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Jene Highsten, Lines in Space

Jene Highstein Lines in Space
Björn Ressle Gallery
March 7 - April 11, 2009

Since I first saw them a few weeks ago at Björn Ressle Gallery, a series of unusual ink on photograph ‘drawings’ have lingered in my mind. Made in 1973, they are being shown now for the first time in conjunction with the publication of “Lines in Space”, a monograph by Laura Mattioli Rossi detailing the nature of the investigations surrounding a body of work that Jene Highstein made in the early 70s and calls the “pipe pieces.” In his 79th Street gallery, Ressle presents two sculptures from the time in the midst of these long-buried photo works and original drawings.

Three Verticles In The Landscape

Rossi’s study makes the point that Highstein’s engagement with minimalism was never dogmatic but rather flourished in dialogue with the ongoing problems that captured his attention. Working within the context of collaborative projects in the early years of Soho, the form of his works echoes the terms of their engagement. Visible in the gallery as well as through documentation, Highstein’s sculptures are a testament to the experience of landscape in both forested and open areas and to the deep relationship that exists to multiple and singular vertical forms at varying distances in space. The physical one to one relationship between the standing form and the body is both primal and undeniable; the doubled pieces triangulate and create a perspectival unit that is inclusive. Whether looking at subtle or extreme differences, his interventions set up a network of relations generating a void that opens up and allows for a deciphering.

Two Verticles and One Incline

Fresh and immediate despite their sepia tone, the photographs that Highstein printed of prospective sites for his sculptures have a certain weight to their material presence. As images they depict raw industrial spaces that were in the process of being converted, landscapes filled with trees or sometimes an industrialized zone reminiscent of Smithson’s 1967 “Monuments of Passaic” project. Most of the photographs have one or two—though sometimes there are three—singular vertical lines painted with ink directly on the uneven surface of the photographic paper in what appears to be a single stroke. The brush width and nuance of the ink meeting the slick surface of the photograph is clearly visible, scaling it to the 8-by-10-inch photo paper until the images of the sites exert a force on the single stroke and cause it to be read at the scale of eight to ten feet like the pipe piece, ‘Stirrer”, which stands the end of the gallery. The resulting tension causes the photo collages to magnetize attention. In the midst of all the verticals there is a single horizontal intervention into a photograph of the forest that challenges the terms set by the other vertical pieces in the group.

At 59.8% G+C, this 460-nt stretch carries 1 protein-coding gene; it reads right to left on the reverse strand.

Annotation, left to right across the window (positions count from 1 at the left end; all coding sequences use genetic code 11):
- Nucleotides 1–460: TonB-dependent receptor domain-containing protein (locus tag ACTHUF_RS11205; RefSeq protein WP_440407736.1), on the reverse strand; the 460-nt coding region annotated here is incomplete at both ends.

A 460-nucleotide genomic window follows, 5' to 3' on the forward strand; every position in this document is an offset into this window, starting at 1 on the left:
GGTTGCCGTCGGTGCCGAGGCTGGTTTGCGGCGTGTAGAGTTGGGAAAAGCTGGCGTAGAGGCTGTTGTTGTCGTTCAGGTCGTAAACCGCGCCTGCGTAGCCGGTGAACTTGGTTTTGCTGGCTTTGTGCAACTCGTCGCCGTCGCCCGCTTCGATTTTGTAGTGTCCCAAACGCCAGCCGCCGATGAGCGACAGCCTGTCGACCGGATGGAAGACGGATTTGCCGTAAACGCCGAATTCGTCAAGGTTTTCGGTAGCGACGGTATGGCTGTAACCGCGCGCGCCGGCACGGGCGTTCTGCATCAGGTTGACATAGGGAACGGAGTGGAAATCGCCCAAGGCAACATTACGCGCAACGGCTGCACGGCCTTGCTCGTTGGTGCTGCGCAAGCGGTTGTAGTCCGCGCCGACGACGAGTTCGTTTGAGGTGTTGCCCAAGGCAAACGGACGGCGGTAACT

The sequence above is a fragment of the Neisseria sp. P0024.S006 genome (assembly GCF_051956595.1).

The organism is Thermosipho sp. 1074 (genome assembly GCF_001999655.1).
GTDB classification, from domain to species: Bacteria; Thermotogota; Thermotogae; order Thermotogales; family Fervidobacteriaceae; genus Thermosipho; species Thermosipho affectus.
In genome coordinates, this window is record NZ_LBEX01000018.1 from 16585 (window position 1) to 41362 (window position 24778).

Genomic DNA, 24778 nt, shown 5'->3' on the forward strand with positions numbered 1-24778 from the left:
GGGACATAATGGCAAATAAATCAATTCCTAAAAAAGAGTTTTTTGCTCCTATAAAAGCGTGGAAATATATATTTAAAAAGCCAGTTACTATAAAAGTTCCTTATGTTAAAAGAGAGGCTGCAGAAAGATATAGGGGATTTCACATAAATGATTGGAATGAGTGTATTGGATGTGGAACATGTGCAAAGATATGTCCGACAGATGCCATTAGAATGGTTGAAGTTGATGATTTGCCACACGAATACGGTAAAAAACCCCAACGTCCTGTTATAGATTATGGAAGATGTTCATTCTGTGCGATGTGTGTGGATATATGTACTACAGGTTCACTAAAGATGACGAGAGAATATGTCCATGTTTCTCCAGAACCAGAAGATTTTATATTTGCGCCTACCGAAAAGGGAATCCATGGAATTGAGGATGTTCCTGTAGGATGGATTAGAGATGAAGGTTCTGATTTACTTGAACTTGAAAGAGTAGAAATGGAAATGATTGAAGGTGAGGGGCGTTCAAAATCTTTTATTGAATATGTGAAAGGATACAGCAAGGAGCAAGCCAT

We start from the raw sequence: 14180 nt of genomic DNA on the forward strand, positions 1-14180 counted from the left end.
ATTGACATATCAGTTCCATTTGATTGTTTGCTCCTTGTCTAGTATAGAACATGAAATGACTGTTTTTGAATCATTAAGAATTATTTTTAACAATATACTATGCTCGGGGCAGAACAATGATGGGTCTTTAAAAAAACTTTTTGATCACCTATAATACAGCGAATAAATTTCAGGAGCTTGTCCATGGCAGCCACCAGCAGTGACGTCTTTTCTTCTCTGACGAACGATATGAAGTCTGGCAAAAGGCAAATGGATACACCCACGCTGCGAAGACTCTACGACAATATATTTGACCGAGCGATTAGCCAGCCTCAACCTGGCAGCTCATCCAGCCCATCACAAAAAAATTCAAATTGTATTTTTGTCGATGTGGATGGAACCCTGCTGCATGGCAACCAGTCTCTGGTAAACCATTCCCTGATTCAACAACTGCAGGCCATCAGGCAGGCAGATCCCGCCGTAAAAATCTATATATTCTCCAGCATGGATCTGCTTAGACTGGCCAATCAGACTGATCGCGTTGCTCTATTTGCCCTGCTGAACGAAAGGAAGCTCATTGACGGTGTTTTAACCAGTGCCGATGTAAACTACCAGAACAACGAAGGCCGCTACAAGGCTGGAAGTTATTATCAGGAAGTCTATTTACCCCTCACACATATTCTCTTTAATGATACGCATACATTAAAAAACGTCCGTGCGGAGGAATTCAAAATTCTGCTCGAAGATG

The subtly inclined ‘Stirrer’ at 12 inches in diameter echoes the proportion and angles of the trees in the adjacent photographs and solidifies the reading of the gestural lines as sculptural works. The drawings on the opposite wall—simple sketches to document variations on a theme—have a similar directness and intensity, yet they remain sketches and are clearer in relation to each other than one could imagine them alone. Here an investigation of horizontal possibilities takes over from the vertical. A photo cut out suggests Gordon Matta-Clark who was also a founding member of the Anarchitecture collective founded in 1973 or 1974 at the legendary 112 Green street space.

At other end of the room “Magic Rope Trick” with its long vertical neon light reaching up the wall offers evidence of a direction Highstein didn’t pursue. This second sculpture hints at a position on technological inventions that seems to oppose the staid form of his pipe pieces, where the movement occurs through the viewer’s perception of the piece and not in the notion of the new.

The tendency to strip down to the essential makes Highstein’s exhibition poignant at this particular moment. What is striking about seeing this body of work in hindsight, with the benefit of the handsome accompanying publication, is the fluidity and openness that it has to what it has influenced and what has been influenced by it. At a time when the “hedge fund avant-garde” is in retreat, Highstein’s project offers a refreshing model for a fertile field of action.

Contributor

Joan Waltemath

Joan Waltemath grew up on the Great Plains and now lives and works in New York City. Her abstract paintings focus on constructing spatial voids using harmonic progressions and non-traditional, reflective pigments in oils. Drawing has long been at the root of her artistic practice, serving as a means of abstract thinking. Her works on mylar and paper use diverse wet and dry materials. Shown in New York, Chicago, Portland, London, Basel, and Cologne, her work is in the collections of the Harvard University Art Museums, the National Gallery of Art, the Hammer Museum, and the Museum of Modern Art, among others. She is the recipient of numerous grants including Creative Capital, and the Pollock-Krasner award. She has written extensively on art and has served as an editor-at-large of the Brooklyn Rail since 2001. She taught at the IS Chanin School of Architecture of the Cooper Union from 1997 to 2010 and at Princeton University. She is currently the Director of MICA's LeRoy E. Hoffberger School of Painting.

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